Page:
OK, let me give you a clue. Here, there is a never ending line of ladies with shops, especially on Goree Island. Never promise them ANYTHING.

We reached the island and were immediately met by a cacophony of guides and shop owners offering us their services. Pastor Lee's wife is actually an excellent tour guide and I think has been to the Island more times than...well, than most Koreans. She is really awesome. I struggle with pronouncing her name, but it means Fear Love. So, I just took to calling her that. She doesn't seem to mind, but Pastor Lee is a bit confused by it.

So, Fear Love led me first to the Maison du Slavery. Sorry, mixing French and English. I've been doing that for weeks. Makes me feel cool to use a word like Maison, instead of house. Somehow it sounds more rich than house. The house was actually rebuilt some time ago. But it sits on the site of one of the old slave houses. It felt a little surreal going into it. Downstairs there were small rooms for men, women, and children to await their sale and departure from their homes in Africa. Most were members of minor tribes in Western or Central Africa, capture by the major tribes and sold as slaves to European traders. I was broken-hearted by it all, but perhaps most by the room marked "enfants"--children. Perhaps the most tragic sense of this is how many children are still in slavery to some strong man today.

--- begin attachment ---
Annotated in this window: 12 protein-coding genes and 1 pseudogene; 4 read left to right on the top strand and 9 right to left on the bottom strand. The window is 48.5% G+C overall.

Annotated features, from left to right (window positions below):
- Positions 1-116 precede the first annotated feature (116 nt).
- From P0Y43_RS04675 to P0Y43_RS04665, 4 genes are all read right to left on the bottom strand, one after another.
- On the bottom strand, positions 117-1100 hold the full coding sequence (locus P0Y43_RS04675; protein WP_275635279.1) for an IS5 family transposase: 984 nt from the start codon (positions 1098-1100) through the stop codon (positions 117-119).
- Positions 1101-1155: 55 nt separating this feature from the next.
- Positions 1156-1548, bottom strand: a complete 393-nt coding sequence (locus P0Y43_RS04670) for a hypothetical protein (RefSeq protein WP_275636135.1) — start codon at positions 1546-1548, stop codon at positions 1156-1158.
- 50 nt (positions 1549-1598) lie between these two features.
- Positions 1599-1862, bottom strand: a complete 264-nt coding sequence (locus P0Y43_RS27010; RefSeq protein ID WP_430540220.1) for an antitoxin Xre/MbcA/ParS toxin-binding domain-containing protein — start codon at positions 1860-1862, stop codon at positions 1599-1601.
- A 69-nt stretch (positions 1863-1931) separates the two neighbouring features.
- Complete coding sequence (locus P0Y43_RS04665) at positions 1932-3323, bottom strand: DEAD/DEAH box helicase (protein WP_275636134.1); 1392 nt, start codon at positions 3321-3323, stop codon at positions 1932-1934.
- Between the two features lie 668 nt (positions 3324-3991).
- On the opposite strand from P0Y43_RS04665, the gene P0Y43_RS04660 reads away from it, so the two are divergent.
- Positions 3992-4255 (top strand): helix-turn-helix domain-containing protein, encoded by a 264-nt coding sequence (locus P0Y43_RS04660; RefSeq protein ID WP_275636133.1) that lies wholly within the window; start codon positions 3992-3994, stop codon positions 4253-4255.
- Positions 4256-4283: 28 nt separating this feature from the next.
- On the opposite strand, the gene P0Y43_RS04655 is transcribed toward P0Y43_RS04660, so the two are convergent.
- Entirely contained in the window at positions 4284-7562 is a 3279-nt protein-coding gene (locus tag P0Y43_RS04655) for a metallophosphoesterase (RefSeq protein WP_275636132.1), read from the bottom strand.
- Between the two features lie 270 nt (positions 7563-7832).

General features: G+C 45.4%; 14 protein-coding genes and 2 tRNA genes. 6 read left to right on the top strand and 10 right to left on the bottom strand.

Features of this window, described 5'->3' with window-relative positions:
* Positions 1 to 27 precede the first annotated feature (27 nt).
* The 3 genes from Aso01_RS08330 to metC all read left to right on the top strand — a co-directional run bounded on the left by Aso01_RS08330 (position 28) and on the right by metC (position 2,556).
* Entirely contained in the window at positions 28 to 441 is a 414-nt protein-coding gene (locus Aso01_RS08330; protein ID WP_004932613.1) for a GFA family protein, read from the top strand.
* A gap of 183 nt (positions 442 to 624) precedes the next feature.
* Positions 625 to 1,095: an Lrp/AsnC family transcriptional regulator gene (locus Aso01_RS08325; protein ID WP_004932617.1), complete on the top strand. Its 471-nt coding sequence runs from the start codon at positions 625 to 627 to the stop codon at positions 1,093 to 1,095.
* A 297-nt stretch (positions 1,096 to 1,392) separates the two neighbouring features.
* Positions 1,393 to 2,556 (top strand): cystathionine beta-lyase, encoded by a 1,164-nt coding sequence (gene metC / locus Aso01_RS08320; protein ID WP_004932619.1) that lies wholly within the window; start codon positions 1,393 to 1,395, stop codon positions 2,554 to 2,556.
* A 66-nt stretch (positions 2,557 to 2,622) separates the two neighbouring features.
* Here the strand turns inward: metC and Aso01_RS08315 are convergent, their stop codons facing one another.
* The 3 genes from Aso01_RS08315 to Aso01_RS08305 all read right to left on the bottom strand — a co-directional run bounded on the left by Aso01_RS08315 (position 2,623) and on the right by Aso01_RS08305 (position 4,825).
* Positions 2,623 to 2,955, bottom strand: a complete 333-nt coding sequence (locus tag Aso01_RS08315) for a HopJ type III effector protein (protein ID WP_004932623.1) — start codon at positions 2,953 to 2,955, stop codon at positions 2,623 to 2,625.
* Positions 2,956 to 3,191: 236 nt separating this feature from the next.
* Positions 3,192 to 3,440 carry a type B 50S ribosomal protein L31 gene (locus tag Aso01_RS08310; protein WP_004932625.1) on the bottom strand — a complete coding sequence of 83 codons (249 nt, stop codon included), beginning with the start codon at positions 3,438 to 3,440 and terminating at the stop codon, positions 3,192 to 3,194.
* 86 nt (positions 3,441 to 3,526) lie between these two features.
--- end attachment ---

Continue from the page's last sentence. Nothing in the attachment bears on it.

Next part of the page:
There was a door at the back of the house heading out to the see. It was the last door, the door of no return. When someone was sold and passed through that door, they were certain to never see their homes again. They were taken to a life of slavery in the Caribbean, South America, and the United States. I've uploaded a picture of a map that shows the dispersion of slaves. Funny, I never realized that slaves coming to the New World were mostly placed on plantations in the Caribbean.

The island holds strategic location. France, Spain, Portugal, Holland, and England all fought bloody battles trying to possess it. Slavery as well as other exports flowed from all over West Africa through Goree Island. The name, I learned, was the name of a little Dutch town, the home of the first Dutch captain to lay claim to the island.